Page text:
Just like bed bugs, dust mites are scarier in numbers. According to a Johns Hopkins University study, "Dust mite population and allergen levels decreased by 90% or more within a month of placing mattress and pillow covers and treating bedding." These products create an impenetrable barrier between dust mites and the bedding, preventing them from multiplying in your mattress and feasting off of dead skin cells.

For more information, visit www.protectabed.com.
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Bringing the Outdoors In: Taking Advantage of Fall as You Prep Your Home for Sale

October 24, 2011 9:12 pm

By Keith Loria

As the fall season marks its arrival with cooler temperatures and shorter days, bringing the outdoors in and taking advantage of fall décor is one way home sellers can set their house apart from the rest. While you don’t want to go overboard, you can have some fun while incorporating fall themed items into the mix.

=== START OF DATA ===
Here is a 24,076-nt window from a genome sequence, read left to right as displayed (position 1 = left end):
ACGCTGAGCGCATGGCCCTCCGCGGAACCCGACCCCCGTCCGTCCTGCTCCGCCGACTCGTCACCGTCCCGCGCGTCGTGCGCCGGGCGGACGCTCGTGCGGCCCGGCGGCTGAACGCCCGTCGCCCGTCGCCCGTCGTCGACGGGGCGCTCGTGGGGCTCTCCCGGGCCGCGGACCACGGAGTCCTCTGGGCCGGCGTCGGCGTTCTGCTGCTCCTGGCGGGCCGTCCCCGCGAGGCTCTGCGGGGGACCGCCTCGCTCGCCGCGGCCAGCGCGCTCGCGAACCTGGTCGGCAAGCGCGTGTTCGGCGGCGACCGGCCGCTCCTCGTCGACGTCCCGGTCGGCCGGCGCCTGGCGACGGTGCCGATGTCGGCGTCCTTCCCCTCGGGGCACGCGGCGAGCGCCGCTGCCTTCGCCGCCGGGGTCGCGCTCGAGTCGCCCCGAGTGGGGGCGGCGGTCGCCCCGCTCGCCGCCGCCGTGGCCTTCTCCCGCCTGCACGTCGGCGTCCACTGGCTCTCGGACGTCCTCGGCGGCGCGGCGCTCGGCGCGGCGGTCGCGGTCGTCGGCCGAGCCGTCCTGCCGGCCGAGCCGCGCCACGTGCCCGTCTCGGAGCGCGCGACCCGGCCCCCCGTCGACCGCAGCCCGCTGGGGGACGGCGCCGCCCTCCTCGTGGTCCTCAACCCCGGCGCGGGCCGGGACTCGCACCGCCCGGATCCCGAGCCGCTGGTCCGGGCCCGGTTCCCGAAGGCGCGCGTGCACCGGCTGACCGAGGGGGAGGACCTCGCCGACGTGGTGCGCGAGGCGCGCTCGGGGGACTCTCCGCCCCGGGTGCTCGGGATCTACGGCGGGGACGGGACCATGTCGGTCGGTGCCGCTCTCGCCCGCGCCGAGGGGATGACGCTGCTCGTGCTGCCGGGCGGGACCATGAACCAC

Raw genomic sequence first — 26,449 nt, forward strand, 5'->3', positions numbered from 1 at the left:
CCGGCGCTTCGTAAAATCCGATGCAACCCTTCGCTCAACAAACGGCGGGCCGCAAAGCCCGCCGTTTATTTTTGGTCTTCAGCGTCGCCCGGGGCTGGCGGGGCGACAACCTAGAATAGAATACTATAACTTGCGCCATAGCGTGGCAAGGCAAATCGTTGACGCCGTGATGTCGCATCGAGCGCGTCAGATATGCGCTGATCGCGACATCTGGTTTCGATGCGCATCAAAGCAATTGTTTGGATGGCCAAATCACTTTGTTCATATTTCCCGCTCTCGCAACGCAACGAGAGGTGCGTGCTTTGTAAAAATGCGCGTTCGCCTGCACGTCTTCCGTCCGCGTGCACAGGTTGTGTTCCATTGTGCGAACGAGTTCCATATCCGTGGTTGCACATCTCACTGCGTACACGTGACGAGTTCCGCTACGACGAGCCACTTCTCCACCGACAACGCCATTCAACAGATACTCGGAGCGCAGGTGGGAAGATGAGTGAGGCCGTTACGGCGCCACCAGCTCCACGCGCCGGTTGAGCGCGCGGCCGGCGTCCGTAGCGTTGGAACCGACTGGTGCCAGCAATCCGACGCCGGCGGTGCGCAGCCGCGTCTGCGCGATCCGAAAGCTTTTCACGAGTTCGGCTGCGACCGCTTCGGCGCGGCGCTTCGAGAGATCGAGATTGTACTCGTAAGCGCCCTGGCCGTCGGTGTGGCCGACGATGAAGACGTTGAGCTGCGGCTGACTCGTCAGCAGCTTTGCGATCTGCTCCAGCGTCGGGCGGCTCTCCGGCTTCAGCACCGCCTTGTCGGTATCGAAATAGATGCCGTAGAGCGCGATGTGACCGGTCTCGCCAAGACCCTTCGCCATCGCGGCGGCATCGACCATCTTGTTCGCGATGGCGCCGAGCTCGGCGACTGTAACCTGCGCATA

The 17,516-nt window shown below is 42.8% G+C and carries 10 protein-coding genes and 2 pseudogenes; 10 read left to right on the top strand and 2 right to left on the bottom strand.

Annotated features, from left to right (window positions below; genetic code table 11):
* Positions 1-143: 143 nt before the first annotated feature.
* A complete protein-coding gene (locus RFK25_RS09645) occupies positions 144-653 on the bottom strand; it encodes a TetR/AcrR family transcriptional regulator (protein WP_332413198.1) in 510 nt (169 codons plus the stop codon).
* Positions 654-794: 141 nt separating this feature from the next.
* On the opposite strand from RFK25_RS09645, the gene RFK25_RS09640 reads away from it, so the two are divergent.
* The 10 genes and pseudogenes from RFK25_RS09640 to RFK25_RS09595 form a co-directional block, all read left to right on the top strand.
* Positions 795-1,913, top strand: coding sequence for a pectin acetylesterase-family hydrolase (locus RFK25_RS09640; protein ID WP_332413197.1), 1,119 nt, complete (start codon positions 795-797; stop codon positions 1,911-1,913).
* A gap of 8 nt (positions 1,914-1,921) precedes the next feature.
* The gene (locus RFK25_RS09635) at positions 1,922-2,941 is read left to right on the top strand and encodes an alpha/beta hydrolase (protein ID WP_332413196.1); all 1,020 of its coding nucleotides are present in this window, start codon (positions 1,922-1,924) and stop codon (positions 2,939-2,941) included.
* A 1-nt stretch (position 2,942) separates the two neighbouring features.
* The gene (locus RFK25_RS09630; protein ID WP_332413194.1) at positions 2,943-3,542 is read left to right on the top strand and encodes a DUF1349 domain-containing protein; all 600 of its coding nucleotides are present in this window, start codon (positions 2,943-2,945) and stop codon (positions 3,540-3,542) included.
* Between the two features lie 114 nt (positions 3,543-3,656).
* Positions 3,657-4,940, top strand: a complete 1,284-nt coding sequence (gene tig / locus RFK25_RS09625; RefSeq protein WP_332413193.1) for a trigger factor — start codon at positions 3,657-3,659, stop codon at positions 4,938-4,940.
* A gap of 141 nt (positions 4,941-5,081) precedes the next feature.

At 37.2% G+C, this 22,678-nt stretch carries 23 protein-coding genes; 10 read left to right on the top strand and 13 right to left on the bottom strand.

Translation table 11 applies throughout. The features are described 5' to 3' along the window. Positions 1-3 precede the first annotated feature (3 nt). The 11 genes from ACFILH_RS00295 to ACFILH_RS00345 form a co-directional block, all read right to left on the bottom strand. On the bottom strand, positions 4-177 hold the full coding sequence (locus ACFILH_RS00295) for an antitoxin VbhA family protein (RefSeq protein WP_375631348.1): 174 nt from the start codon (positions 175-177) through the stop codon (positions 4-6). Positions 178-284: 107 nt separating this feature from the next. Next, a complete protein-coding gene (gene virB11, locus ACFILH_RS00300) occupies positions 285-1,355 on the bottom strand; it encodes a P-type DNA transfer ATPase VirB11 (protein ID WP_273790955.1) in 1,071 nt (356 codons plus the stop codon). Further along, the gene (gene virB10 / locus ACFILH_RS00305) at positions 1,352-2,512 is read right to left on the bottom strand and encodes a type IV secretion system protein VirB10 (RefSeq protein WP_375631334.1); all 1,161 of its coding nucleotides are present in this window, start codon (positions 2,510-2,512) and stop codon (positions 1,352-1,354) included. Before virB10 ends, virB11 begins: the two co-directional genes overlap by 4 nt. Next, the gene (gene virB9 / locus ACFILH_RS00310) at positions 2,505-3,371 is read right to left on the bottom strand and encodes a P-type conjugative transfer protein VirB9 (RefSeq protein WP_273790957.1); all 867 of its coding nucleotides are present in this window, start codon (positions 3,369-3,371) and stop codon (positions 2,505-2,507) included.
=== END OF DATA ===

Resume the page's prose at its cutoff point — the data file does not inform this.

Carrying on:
Create a festive scene right on your dining room table with a fall-inspired floral arrangement in an eye-catching polished copper or silver container or even an apple basket. Mix in a few berries or branches to bring a bit of nature into the scene.

Decorators recommend adding plaid or a fall-colored fabric for use as runners, simple throws or pillows. If you want to kick it up a notch, replace solids by adding materials featuring a Moroccan vibe in plum, bronze or gold for a luxurious play of color.

“Bring a taste of the outdoors in with distressed wood pieces like log vases or birch-themed pedestals to display candles or flowers,” says Michael Sullivan, an interior decorator in Fairfax, Virginia. “You can incorporate twigs, branches and berry stems for an organic look.”

Corn is another great decorating item that home sellers can take advantage of this fall. It can be placed in a bowl, hung up in a design or used as the centerpiece of a display.

A wreath on the door is another decorative element that can add character to an entryway that may normally be plain or basic.

Individual silk leaves can be scattered on tables, leaf garlands can be strung across a staircase banister and a leaf wreath can serve as the focal point of a mantel when hung on a wreath stand.